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Duplication and cis/trans regulatory variants: Evolutionary genomics perspectives on gene regulation

Creative Commons 'BY-NC' version 4.0 license

Variation in gene expression contributes significantly to phenotypic variation. As a result, in addition to protein-coding loci, and genomic regions coding for gene regulatory elements are predicted to be under selection. This dissertation uses the genetic models budding yeast and fruit fly to explore the genetic basis of gene expression variation within species. The first chapter lays out the general background. It introduces the genetic architecture of gene expression, the cis/trans model, the allele-specific expression approach, and other commonly used methods in genomic studies.

The second chapter explores the relation of gene duplication and gene expression level. Gene duplication is thought to be the primary mechanism to produce new genes. However, a newly duplicated gene copy needs to exist in the population long enough to gain novel function. If the new copy affects gene expression in a deleterious direction, it would soon be eliminated by purifying selection. We would like to know how gene duplication affects expression between the duplicated genotype and the single copy genotype as well as the differences between paralogs in the duplicated genotype. We compared the genomes of strains of Drosophila melanogaster, focusing on 35 newly duplicated nuclear genes and compared the gene expression level between two duplicated paralogs and between the singletons and doublets. We found that all of the 16 analyzable genes show differential expression between paralogs under the binomial model. The other 19 genes are either 100% identical in their sequence or have more than two duplicated copies, rendering analysis of copy-specific expression patterns either impossible or ambiguous. For the total expression level, we found that most of the genes show elevated expression level, though the magnitude of change shows no clear relationship with the number of copies. The work is the first such genome-wide survey of duplicated gene expression employing comparisons of reference-grade genome assemblies. This ensures that we discover duplicates previously hidden to short-read based methods.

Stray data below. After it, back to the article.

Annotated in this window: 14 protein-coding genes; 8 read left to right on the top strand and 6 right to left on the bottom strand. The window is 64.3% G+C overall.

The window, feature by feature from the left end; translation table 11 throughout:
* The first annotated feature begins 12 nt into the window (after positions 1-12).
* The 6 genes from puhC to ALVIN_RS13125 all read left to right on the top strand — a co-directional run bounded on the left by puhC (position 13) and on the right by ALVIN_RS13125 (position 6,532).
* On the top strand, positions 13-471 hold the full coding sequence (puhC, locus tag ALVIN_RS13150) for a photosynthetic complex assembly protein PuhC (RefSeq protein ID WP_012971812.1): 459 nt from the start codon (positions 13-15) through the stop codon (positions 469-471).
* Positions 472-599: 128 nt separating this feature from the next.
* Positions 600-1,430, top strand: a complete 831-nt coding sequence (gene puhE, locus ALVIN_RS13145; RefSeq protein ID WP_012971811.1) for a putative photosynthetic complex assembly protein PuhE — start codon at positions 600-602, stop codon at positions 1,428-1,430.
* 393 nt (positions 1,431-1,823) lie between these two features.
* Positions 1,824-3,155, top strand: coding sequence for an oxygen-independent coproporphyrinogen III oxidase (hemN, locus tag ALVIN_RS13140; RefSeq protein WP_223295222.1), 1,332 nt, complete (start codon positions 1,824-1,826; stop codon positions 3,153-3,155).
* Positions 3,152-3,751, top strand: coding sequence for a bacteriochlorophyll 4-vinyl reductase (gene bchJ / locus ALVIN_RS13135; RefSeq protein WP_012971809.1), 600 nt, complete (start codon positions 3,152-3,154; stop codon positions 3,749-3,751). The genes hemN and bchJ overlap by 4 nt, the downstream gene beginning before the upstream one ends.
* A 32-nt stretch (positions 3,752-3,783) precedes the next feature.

The third chapter discusses a novel implementation of statistical model for inference of allele-specific expression. Commonly used binomial models ignore the variance among biological replicates which leads to many false-positives. We implemented a beta-binomial model and demonstrated its advantages with both simulated and experimental data. The 20 biological replicate allele-specific expression dataset not only yields a more accurate landscape of expression variation but also provide a resource for model testing for future studies.

The fourth chapter contributes to a debate regarding the commonly reported compensatory evolution in expression regulatory control. We demonstrate with statistical principles that the observed compensatory evolution in allele-specific expression studies might merely be a measurement artifact. It then discusses an improved method and demonstrates the reduction of the negative-correlation (an indicator of compensatory evolution) mediated by shared error. Inferences are made with both simulated and published data.

The fifth and final chapter is a summary of the thesis. It also points out several unsolved problems and put forward future directions.

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